SHANLEY, MICHAEL HENRY, JR.
Remains Returned - ID Announced March 1990

[note: 9/93 - Concerned activist called the NETWORK -- Mother of Michael
Henry Shanley, Jr. NEVER accepted the identification of remains, contrary to
the USG's announcement or "burial".]

Name: Michael Henry Shanley, Jr.
Rank/Branch: E5/US Army
Unit: 129th Aviation Company, 17th Aviation Group, 1st Aviation Brigade
Date of Birth: 12 September 1945 (Lowell MA)
Home City of Record: La Mesa CA
Date of Loss: 02 December 1969
Country of Loss: South Vietnam
Loss Coordinates: 141944N 1085447E (BR750850)
Status (in 1973): Missing In Action
Category: 4
Acft/Vehicle/Ground: UH1B

Other Personnel In Incident: William C. Dunlap; Wm. Sanderlin; Martin Vanden
Eykel (all remains returned)

Source: Compiled by Homecoming II Project 01 April 1990 from one or more of the
following: raw data from U.S. Government agency sources, correspondence with
POW/MIA families, published sources, interviews. Updated by the P.O.W.
NETWORK 1998.

SYNOPSIS: On December 2, 1969, CW2 Martin VandenEykel, aircraft commander; CW2
William C. Dunlap, pilot; SP5 Michael H. Shanley, gunner; and SP5 William D.
Sanderlin, crew chief, were flying in the second UH1B gunship (serial #64-13959)
in a flight of two in a night ground support mission in Binh Dinh Province,
South Vietnam. (Note: some records place this incident in Kontum Province, but
according to coordinates, it is in Binh Dinh Province.)

At 2030 hours, CW2 Dunlap's aircraft and the flight leader's aircraft departed
LZ English to provide fire support for a long range reconnaissance patrol (LRRP)
that had radioed for help.

The two helicopters were led to the reported LRRP location by another helicopter
equipped to drop flares. Upon arrival at the target area, the flare ship began
dropping flares, while the two gunships tried to make radio contact with the
LRRP team. CW2 Vanden Eykel radioed that he had made a turn to avoid crashing
into a mountain, and the ground forces lost contact with him. CW2 Vanden Eykel's
acknowledgement was the last known radio transmission in the vicinity.

The Bong Son region of South Vietnam, which is where the operation was taking
place was so well-known for its treachery to aircraft that it became known as
the "grave yard of helicopters." Many had been lost in that area.

Following the loss of the helicopter and crew, a board of inquiry was held. A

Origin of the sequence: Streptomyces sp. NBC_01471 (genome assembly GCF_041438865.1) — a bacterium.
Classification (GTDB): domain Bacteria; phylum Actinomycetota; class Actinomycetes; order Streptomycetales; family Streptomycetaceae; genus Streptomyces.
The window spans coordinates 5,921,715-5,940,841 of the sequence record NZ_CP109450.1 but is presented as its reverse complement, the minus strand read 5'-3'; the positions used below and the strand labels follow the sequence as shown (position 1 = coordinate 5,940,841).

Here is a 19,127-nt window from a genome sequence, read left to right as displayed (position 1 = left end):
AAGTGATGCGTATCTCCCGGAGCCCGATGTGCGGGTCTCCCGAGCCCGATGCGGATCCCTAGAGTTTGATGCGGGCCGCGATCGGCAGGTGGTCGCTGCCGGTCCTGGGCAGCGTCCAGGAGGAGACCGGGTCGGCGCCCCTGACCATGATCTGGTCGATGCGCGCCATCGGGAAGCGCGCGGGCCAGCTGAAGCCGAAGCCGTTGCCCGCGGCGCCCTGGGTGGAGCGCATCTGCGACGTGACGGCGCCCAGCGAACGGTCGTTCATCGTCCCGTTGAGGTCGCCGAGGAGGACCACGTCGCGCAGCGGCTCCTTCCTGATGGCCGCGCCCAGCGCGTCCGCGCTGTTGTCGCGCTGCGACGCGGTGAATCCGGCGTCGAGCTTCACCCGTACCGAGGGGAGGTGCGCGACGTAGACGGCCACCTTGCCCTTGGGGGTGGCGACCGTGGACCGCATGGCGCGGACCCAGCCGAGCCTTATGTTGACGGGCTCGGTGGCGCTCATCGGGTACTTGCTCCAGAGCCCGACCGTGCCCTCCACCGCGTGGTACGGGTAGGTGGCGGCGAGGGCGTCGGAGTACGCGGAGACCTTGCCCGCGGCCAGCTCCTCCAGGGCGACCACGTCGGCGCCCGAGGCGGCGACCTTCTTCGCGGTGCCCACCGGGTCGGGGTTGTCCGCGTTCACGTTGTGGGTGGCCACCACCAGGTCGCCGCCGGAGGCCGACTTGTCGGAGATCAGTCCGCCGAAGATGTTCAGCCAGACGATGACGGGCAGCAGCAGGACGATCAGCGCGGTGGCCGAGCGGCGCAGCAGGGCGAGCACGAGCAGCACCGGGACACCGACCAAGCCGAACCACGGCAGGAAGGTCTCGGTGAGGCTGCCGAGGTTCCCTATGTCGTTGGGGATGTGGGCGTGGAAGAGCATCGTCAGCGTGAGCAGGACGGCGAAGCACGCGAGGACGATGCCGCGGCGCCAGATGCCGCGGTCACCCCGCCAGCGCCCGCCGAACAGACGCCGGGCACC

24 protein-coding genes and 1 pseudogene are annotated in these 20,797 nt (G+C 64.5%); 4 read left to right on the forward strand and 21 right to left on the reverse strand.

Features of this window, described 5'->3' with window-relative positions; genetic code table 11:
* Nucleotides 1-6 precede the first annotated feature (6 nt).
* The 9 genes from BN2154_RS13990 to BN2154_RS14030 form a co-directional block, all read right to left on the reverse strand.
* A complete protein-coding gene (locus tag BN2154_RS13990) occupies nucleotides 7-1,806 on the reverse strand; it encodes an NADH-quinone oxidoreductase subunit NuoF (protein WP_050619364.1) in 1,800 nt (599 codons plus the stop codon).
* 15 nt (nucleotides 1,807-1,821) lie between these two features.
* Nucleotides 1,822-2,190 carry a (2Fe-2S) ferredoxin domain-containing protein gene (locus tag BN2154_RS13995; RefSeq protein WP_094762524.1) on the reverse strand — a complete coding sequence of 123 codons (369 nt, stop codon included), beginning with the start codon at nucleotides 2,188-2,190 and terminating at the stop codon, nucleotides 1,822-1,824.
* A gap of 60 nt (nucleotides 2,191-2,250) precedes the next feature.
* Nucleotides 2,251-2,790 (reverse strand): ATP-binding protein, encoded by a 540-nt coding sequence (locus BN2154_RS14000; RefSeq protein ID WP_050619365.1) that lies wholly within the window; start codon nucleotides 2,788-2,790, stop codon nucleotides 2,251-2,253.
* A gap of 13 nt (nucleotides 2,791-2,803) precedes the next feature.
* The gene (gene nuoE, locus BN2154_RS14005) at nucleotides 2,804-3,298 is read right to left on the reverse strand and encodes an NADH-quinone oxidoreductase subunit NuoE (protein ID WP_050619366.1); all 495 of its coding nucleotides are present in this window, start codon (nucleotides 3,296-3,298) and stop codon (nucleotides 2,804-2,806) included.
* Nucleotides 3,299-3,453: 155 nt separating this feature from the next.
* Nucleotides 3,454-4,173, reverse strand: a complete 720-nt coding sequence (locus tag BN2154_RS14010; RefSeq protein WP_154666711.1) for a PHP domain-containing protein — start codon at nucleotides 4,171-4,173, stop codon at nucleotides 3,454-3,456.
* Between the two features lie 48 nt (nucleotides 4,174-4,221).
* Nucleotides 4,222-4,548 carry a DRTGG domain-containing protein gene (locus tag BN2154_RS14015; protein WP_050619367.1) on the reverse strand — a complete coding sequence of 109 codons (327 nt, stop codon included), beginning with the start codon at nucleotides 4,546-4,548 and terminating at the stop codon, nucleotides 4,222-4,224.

Vietnamese woman stated at the hearing that she had seen the helicopter go down
and the crew was captured by the Viet Cong.

In July 1973, Vietnamese woodcutters reported finding the wreckage of a
helicopter in that vicinity. Investigation disclosed that the aircraft was not a
helicopter, but a fixed wing airplane and not related to this case.

In December 1974, another source reported finding aircraft wreckage in this
area, but upon investigation, it was found that the wreckage was that of a
Vietnamese helicopter, rather than one that was involved in this case.

There has been no further word of the crew of the UH1B helicopter. No one saw
them die; no one found the wreckage of their plane. To this date it is not known
if they died or survived to be captured by the enemy.

In March 1990, the U.S. Government announced that the Vietnamese had discovered
the remains of Dunlap, Sanderlin, Shanley and VandenEykel, and they had been
returned to U.S. control. These families finally could begin their grieving,
knowing at last their loved ones were dead.

We may never know exactly what happened to the ill fated UH1B that day in
December 1969. For over 20 years, these men were prisoners of war -- dead or
alive. And although it is clear that they are now dead, we may never know
how...or when they died.

Thousands of reports have been received by the U.S. Government that Americans
are still alive, held captive in Southeast Asia, yet official policy is that "no
conclusive proof" has been obtained. Detractors allege the Government is
debunking good information. While the possibility exists that Americans are
being held against their will, there can be no question that we must do
everything we can to secure their freedom. They deserve no less than our best
efforts.